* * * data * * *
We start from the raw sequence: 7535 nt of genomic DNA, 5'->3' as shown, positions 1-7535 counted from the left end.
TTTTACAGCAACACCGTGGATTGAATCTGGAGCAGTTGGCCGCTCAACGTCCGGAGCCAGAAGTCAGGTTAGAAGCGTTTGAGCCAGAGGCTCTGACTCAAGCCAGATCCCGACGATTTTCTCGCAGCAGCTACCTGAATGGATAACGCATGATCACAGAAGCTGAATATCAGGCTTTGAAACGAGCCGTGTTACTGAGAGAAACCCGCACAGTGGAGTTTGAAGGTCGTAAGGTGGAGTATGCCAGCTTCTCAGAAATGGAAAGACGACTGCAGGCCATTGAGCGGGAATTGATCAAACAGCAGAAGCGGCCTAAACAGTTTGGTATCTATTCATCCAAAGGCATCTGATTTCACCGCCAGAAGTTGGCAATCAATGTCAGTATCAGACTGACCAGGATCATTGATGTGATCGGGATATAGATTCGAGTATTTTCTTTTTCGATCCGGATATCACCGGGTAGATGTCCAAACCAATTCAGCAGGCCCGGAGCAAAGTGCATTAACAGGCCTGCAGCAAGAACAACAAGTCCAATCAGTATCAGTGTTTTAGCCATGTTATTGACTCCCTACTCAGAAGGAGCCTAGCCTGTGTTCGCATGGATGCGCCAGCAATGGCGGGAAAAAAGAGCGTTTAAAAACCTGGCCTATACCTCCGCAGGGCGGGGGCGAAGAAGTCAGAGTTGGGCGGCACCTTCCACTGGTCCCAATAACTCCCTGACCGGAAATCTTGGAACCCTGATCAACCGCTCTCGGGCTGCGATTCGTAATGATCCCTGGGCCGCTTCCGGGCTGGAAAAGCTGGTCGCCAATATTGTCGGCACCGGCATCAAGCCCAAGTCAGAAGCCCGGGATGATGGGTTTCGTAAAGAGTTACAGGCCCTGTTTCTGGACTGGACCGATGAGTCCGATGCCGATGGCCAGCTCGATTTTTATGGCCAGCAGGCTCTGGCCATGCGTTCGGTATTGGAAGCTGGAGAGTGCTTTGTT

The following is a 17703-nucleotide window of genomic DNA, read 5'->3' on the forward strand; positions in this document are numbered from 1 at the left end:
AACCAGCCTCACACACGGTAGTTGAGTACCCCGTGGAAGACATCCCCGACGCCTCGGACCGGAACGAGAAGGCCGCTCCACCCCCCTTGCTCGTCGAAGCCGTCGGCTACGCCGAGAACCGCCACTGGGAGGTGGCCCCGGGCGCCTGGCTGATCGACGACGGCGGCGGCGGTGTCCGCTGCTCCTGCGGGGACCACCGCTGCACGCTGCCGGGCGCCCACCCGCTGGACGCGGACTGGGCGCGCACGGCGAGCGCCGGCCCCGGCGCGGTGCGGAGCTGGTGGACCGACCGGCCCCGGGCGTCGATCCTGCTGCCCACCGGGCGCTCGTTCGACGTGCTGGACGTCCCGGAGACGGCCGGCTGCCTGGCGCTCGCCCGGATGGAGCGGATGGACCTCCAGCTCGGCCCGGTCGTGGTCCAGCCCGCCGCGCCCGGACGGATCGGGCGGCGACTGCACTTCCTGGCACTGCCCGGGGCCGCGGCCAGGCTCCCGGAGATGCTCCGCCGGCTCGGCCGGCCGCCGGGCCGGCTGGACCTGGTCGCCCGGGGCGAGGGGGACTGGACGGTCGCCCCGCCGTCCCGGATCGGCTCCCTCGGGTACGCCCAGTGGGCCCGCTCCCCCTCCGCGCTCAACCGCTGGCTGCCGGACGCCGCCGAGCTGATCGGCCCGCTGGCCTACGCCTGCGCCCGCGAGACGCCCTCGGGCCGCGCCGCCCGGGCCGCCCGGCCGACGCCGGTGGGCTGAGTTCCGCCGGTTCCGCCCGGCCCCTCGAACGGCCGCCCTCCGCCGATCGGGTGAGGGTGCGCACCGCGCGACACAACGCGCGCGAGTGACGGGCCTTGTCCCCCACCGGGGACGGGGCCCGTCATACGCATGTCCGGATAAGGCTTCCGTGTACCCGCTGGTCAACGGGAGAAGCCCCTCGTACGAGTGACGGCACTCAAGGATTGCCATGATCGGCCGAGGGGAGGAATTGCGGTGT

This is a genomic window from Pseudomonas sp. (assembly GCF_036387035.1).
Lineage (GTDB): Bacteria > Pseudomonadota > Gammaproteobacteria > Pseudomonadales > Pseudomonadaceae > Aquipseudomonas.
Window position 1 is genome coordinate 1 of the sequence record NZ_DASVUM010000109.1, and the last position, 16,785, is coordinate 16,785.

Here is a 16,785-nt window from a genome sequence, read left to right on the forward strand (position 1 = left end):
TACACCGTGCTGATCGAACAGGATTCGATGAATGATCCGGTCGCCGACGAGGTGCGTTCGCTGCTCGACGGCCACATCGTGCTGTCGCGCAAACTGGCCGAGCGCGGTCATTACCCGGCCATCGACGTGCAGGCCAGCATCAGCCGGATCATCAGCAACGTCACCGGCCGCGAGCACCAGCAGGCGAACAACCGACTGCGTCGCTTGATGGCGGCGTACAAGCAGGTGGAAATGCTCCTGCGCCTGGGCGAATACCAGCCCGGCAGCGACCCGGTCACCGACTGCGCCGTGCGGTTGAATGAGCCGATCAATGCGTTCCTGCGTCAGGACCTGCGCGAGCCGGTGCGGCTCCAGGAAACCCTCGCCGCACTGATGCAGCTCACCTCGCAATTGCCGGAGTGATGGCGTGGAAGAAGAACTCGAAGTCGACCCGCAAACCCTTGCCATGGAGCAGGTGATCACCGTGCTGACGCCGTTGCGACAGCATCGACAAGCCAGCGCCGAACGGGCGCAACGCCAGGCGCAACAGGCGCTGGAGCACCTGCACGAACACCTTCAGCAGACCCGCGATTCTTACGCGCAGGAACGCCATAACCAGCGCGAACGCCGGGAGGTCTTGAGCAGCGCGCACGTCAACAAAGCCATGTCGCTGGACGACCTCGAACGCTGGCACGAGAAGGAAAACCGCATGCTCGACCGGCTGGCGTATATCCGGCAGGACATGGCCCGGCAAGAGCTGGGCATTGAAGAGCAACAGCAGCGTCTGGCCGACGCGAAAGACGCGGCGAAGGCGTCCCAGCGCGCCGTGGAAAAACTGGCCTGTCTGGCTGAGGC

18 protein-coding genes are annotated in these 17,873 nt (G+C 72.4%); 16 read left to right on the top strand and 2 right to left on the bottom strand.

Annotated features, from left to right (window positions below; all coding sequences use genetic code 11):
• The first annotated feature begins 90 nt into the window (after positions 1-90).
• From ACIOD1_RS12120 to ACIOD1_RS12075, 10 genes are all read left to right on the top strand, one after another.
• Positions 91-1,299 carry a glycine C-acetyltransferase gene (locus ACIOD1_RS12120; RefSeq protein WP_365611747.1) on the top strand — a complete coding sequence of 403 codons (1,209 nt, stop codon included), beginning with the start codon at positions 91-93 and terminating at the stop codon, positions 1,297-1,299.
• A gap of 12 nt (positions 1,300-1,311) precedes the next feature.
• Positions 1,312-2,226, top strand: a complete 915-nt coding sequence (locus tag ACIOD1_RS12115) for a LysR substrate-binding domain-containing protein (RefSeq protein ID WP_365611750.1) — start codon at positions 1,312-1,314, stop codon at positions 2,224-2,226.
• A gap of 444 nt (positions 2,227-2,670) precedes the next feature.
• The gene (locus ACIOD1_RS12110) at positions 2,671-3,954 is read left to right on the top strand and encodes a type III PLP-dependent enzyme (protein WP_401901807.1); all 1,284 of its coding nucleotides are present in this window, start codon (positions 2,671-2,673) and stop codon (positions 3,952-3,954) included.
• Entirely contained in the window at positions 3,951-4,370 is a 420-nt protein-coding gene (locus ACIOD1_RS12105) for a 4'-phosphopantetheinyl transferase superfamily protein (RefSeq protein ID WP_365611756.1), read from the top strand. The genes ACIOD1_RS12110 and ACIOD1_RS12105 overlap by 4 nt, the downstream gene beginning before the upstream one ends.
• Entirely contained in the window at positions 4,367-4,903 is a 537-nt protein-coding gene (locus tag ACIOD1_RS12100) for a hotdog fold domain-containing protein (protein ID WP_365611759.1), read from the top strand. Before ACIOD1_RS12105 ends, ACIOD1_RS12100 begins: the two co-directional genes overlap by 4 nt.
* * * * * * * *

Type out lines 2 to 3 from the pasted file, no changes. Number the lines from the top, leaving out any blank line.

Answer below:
TTTTACAGCAACACCGTGGATTGAATCTGGAGCAGTTGGCCGCTCAACGTCCGGAGCCAGAAGTCAGGTTAGAAGCGTTTGAGCCAGAGGCTCTGACTCAAGCCAGATCCCGACGATTTTCTCGCAGCAGCTACCTGAATGGATAACGCATGATCACAGAAGCTGAATATCAGGCTTTGAAACGAGCCGTGTTACTGAGAGAAACCCGCACAGTGGAGTTTGAAGGTCGTAAGGTGGAGTATGCCAGCTTCTCAGAAATGGAAAGACGACTGCAGGCCATTGAGCGGGAATTGATCAAACAGCAGAAGCGGCCTAAACAGTTTGGTATCTATTCATCCAAAGGCATCTGATTTCACCGCCAGAAGTTGGCAATCAATGTCAGTATCAGACTGACCAGGATCATTGATGTGATCGGGATATAGATTCGAGTATTTTCTTTTTCGATCCGGATATCACCGGGTAGATGTCCAAACCAATTCAGCAGGCCCGGAGCAAAGTGCATTAACAGGCCTGCAGCAAGAACAACAAGTCCAATCAGTATCAGTGTTTTAGCCATGTTATTGACTCCCTACTCAGAAGGAGCCTAGCCTGTGTTCGCATGGATGCGCCAGCAATGGCGGGAAAAAAGAGCGTTTAAAAACCTGGCCTATACCTCCGCAGGGCGGGGGCGAAGAAGTCAGAGTTGGGCGGCACCTTCCACTGGTCCCAATAACTCCCTGACCGGAAATCTTGGAACCCTGATCAACCGCTCTCGGGCTGCGATTCGTAATGATCCCTGGGCCGCTTCCGGGCTGGAAAAGCTGGTCGCCAATATTGTCGGCACCGGCATCAAGCCCAAGTCAGAAGCCCGGGATGATGGGTTTCGTAAAGAGTTACAGGCCCTGTTTCTGGACTGGACCGATGAGTCCGATGCCGATGGCCAGCTCGATTTTTATGGCCAGCAGGCTCTGGCCATGCGTTCGGTATTGGAAGCTGGAGAGTGCTTTGTT

The following is a 17703-nucleotide window of genomic DNA, read 5'->3' on the forward strand; positions in this document are numbered from 1 at the left end: